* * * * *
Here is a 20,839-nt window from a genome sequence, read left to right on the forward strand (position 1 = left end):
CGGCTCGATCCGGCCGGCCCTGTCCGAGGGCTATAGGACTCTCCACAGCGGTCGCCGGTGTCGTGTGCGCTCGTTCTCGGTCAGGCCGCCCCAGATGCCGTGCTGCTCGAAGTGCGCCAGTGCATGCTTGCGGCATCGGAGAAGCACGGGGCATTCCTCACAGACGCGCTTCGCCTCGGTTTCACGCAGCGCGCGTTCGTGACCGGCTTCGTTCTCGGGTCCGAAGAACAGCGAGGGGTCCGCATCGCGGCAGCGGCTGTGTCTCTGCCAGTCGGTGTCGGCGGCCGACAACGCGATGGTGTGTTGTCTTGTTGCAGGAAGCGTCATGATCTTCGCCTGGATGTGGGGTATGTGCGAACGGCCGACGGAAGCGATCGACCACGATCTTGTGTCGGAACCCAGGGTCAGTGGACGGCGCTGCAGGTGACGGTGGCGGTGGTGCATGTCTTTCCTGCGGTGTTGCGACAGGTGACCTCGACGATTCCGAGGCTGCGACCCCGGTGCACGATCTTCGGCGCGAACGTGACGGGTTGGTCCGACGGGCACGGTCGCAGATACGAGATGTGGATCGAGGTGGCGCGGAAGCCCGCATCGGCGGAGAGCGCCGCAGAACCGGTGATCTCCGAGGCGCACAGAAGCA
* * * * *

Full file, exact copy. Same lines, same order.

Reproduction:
Here is a 20,839-nt window from a genome sequence, read left to right on the forward strand (position 1 = left end):
CGGCTCGATCCGGCCGGCCCTGTCCGAGGGCTATAGGACTCTCCACAGCGGTCGCCGGTGTCGTGTGCGCTCGTTCTCGGTCAGGCCGCCCCAGATGCCGTGCTGCTCGAAGTGCGCCAGTGCATGCTTGCGGCATCGGAGAAGCACGGGGCATTCCTCACAGACGCGCTTCGCCTCGGTTTCACGCAGCGCGCGTTCGTGACCGGCTTCGTTCTCGGGTCCGAAGAACAGCGAGGGGTCCGCATCGCGGCAGCGGCTGTGTCTCTGCCAGTCGGTGTCGGCGGCCGACAACGCGATGGTGTGTTGTCTTGTTGCAGGAAGCGTCATGATCTTCGCCTGGATGTGGGGTATGTGCGAACGGCCGACGGAAGCGATCGACCACGATCTTGTGTCGGAACCCAGGGTCAGTGGACGGCGCTGCAGGTGACGGTGGCGGTGGTGCATGTCTTTCCTGCGGTGTTGCGACAGGTGACCTCGACGATTCCGAGGCTGCGACCCCGGTGCACGATCTTCGGCGCGAACGTGACGGGTTGGTCCGACGGGCACGGTCGCAGATACGAGATGTGGATCGAGGTGGCGCGGAAGCCCGCATCGGCGGAGAGCGCCGCAGAACCGGTGATCTCCGAGGCGCACAGAAGCA